One of the most widely held views of my readers is that frequent flyer programs have become less generous because of airline mergers — there’s less competition.
It’s an interesting view, although I’m not sure that it’s a correct one. We very much still have competition from:
- Delta/American/United/Southwest (4 huge domestic players)
- Alaska/Virgin America/JetBlue/Frontier/Spirit/etc (real domestic competitive role players)
Most customers at most airports have real choice in whom to fly. There are hub captives, for sure (which is to say, one airline offering the most service and the most non-stop options so consumers spending other peoples’ money make purchase decisions based on convenience) and there’s not much serious competition for hubs — outside of New York (Delta and United, and to a lesser extent American and JetBlue), Chicago (American and United), Los Angeles (Delta, Southwest, United, American), Seattle (Alaska, Delta), San Francisco (United and Virgin America). Actually that’s quite a lot!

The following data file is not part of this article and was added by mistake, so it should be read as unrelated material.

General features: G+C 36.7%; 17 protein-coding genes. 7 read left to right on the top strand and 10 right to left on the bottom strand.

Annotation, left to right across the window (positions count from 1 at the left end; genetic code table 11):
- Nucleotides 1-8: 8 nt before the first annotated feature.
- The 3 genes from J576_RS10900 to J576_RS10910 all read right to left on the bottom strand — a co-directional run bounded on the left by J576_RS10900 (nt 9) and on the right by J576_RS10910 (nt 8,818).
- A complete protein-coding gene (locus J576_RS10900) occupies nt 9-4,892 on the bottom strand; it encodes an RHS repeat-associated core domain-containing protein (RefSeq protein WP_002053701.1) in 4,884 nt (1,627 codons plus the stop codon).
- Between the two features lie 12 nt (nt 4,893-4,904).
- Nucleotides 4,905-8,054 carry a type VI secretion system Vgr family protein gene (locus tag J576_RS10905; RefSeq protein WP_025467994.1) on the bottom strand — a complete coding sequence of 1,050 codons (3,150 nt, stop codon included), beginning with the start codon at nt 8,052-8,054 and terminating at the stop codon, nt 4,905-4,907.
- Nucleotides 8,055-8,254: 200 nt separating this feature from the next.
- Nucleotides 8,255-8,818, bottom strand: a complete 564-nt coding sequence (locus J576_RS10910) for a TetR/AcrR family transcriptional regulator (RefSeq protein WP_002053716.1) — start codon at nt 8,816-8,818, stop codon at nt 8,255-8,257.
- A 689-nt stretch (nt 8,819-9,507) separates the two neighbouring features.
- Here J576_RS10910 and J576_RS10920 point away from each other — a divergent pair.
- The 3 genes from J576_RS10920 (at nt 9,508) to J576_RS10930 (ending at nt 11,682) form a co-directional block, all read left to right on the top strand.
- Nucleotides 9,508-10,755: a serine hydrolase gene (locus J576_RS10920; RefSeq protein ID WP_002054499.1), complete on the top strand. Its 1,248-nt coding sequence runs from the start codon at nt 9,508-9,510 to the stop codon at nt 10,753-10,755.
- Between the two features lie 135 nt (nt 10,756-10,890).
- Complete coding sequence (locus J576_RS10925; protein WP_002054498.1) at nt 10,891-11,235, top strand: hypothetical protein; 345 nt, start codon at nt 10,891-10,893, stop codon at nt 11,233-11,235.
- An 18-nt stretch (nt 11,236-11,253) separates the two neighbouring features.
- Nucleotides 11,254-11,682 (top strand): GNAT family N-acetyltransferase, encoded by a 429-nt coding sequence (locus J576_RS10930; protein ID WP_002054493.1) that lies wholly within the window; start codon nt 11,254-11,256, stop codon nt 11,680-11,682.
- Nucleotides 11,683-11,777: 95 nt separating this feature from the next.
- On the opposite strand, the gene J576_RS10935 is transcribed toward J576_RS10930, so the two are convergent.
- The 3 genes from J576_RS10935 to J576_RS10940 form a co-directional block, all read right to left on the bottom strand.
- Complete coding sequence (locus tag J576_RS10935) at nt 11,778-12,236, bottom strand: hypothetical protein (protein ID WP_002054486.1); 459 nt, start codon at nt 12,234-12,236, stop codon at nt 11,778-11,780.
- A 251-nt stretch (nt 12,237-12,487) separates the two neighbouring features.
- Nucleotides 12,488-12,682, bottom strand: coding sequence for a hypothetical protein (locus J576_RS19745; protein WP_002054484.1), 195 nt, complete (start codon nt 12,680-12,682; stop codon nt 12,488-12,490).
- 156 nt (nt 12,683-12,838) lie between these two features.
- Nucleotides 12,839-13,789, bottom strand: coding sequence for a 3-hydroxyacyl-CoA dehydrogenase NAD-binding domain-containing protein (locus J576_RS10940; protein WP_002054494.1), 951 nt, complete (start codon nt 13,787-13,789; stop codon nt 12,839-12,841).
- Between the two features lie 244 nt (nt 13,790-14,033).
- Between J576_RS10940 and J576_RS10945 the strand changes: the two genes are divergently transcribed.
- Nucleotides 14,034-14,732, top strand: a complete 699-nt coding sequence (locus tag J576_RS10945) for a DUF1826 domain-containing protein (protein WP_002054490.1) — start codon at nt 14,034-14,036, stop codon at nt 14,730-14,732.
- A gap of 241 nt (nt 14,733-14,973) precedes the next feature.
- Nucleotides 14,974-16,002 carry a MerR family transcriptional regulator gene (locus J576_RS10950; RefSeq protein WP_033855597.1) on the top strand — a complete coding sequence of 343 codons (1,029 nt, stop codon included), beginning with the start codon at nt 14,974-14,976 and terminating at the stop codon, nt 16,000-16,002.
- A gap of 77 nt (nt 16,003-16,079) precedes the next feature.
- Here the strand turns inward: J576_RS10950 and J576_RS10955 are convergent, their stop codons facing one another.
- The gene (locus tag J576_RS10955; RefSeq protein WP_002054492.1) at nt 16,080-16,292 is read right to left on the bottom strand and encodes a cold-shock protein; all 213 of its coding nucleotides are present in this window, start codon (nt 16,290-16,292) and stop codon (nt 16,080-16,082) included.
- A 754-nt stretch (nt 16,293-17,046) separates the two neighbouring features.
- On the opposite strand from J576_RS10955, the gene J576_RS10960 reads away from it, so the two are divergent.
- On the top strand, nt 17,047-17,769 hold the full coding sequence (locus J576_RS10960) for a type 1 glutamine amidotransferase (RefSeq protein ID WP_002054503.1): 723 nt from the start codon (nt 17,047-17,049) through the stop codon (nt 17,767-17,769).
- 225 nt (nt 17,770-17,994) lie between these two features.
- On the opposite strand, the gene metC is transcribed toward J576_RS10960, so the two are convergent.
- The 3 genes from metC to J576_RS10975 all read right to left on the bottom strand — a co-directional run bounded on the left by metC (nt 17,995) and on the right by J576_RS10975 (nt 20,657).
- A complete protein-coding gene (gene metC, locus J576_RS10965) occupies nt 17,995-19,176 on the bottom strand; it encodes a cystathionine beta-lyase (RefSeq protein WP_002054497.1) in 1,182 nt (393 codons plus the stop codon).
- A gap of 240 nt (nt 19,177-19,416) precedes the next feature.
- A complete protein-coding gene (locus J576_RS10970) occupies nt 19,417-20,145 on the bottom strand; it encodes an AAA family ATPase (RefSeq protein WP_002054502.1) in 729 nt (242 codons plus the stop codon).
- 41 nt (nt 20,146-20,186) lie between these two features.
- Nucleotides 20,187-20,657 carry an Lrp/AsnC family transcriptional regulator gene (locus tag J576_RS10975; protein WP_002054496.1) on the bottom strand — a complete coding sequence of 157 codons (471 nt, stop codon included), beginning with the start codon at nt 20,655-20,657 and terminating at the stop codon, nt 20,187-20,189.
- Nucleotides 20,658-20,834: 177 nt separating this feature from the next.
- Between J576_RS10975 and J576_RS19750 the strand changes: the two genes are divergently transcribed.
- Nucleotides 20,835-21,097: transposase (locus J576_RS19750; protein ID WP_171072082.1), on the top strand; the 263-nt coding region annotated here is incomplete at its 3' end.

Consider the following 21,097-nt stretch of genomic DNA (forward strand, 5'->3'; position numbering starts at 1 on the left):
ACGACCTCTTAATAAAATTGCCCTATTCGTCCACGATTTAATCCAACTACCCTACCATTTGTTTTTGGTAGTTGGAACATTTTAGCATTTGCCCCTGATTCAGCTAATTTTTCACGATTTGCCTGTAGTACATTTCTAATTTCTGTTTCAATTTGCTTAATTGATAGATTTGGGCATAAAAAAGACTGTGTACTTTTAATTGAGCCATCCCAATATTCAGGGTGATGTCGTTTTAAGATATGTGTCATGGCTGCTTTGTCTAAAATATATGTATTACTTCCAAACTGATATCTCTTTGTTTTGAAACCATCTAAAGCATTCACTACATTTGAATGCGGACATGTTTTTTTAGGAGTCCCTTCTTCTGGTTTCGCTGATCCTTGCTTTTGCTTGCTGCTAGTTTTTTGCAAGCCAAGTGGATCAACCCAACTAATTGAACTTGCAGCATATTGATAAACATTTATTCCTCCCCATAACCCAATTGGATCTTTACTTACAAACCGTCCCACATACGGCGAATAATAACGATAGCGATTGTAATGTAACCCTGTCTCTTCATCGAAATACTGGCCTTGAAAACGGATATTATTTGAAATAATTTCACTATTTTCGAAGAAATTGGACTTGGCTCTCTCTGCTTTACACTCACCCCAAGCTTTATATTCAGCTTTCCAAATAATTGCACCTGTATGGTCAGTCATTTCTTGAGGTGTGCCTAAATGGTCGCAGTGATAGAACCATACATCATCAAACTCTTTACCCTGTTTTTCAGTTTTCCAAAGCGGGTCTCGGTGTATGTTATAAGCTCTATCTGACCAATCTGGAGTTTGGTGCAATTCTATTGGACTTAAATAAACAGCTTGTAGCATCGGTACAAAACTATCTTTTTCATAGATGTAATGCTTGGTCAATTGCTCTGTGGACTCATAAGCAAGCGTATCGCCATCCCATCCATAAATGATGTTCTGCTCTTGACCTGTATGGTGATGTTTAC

I believe the drivers of less generous frequent flyer benefits are:
- Full flights, airlines don’t need to spend marketing dollars to fill marginal seats when there really aren’t many marginal seats left over
- Capacity discipline, fairly unprecedented in US aviation history, airlines just haven’t been making big investments to grow their fleets, they’ve grown via acquisition and not throwing new capacity into markets.
So it makes sense for airlines to be less generous rewarding flying, and make no mistake revenue-based programs are less generous overall even if there’s a small minority of flyers who come out ahead. Even a large portion of business fare travelers come out behind when you do the accrual math.
When the underlying state of the game changes, the economy heads south and with it business travel, or an airline starts throwing capacity into markets again this could all change again!
In the meantime, not all programs have become equally less generous.
I know where my accrual focuses.